In fact, all of these problems faced by Bhari and its underprivileged community are now documented, thanks to the Tata Trusts’ data-driven governance programme. The programme was launched last year, after the Trusts approached and consulted with Sudhir Mungantiwar, Maharashtra’s minister for finance, planning and forest, and the guardian minister for Chandrapur. Under the SAGY umbrella, three talukas were selected — Mul, Pombhurna and Jiwati — and the data collection work began in October 2015.
The Trusts trained youth from neighbouring villages as volunteers for collecting data. NGOs working in the area were also roped in as local partners for this comprehensive data collection exercise. “Our volunteers covered 115 gram panchayats [village-level administrations] in the three talukas,” says Sandip Sukhadeve, master trainer at Sparsh (a centre for participatory learning in Chandrapur and an NGO that is associated with the project).
The survey uncovered a host of issues relating to agriculture, education, roads and financial issues, and some more. “We found, for instance, that Aadhaar penetration in Bhari village was very low,” says Mr Manohar. This has implications for government-led interventions and benefits that need to be passed on to the villagers.
In all, around 900 volunteers farmed out to meet every household member in the three blocks, collecting relevant information on key aspects such as education, social development, livelihood, health, social security schemes and self-governance. Nearly 50,000 households and a population of 165,000 were covered in the first phase of the project that lasted nearly a year.
The team worked closely with designated government officials. “We had the support of the local administration,” says Mr Manohar. It helped that Mr Kotnake, who is also the government-appointed block development officer (BDO) at Bhari, got the support of gram panchayat members in executing the project.
Involving the villagers ensured that the exercise was more participatory and effective in its results. Amol Durge, a farmer at Bhari who volunteered for the project, discovered that many of the villagers were not aware of the variety of government schemes available to them.
Being located close to the Maharashtra-Telangana border, the residents of Bhari and neighbouring villages are familiar with three languages: Marathi and Telugu as well as the tribal language Gondi. “We taught our young volunteers how to interact with these villagers in their preferred language,” says P Narayan, who is studying for his BA and also currently volunteering with Tata Trusts.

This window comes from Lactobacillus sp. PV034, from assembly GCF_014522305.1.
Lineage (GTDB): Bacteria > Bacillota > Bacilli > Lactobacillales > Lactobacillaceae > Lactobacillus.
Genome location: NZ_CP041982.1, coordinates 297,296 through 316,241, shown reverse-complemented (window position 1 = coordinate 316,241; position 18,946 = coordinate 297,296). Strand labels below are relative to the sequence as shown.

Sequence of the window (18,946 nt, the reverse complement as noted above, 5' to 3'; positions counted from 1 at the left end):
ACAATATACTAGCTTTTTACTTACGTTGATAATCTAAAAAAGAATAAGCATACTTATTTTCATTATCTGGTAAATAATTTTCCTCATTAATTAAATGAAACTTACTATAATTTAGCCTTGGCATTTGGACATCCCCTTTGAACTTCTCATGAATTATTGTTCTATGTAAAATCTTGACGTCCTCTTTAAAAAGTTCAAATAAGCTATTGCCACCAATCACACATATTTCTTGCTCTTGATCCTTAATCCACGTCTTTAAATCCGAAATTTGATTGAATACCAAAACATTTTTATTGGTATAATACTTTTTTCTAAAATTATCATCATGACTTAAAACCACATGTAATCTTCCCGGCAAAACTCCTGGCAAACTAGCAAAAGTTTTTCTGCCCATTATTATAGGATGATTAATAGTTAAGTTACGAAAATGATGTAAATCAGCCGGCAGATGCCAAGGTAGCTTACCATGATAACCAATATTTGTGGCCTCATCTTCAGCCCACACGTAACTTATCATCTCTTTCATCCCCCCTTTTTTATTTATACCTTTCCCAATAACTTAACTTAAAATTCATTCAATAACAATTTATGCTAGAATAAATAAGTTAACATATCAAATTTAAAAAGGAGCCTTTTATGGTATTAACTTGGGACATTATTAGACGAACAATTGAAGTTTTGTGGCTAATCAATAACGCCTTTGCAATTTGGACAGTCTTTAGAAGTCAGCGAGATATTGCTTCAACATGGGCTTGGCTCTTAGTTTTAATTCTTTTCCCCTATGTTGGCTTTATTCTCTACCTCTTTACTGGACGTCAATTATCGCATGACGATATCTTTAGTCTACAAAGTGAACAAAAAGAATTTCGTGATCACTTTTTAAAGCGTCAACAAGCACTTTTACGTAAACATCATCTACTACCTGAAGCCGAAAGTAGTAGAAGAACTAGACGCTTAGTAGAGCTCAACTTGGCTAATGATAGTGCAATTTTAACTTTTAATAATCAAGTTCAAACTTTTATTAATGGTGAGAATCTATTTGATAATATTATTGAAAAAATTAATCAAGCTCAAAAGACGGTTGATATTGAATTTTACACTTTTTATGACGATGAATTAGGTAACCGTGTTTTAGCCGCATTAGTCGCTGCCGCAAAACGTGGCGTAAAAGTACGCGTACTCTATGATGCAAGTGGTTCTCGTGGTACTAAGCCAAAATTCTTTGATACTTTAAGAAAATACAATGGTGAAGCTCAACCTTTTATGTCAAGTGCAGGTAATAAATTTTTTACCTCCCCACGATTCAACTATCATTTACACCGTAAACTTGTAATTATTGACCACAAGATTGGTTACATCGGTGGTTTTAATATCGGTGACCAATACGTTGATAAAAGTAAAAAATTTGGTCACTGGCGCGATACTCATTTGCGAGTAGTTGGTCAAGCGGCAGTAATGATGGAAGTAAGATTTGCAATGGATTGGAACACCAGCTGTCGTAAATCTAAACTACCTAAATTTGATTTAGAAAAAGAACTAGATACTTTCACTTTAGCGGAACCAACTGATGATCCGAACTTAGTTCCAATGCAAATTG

Once the data collection was over, the Tata Trusts team came up with development planning reports based on the findings. “We have submitted these to the gram panchayats,” says Mr Manohar. These reports are available in the form of a dashboard — a data visualisation tool that displays the current status of metrics and key performance indicators on policy-level interventions and government development schemes in the area. In the next phase, as government agencies start addressing the issues that have been uncovered, Tata Trusts has stepped in with solutions of its own, such as providing safe drinking water to three villages under the Tata Water Mission. “The Tata Water Mission will ensure 20 litres of water to everyone for just Rs2,” says Mr Kotnake.
For the people living in the villages in Chandrapur’s three blocks — and in other villages in three more states — the Tata Trusts’ data-driven governance programme is poised to change the nature of developmental planning. In doing so, it is setting an example of a new model of data-driven governance for the rest of the country to emulate.
This article was first published in the January - March 2017 issue of Tata Review. Read the ebook here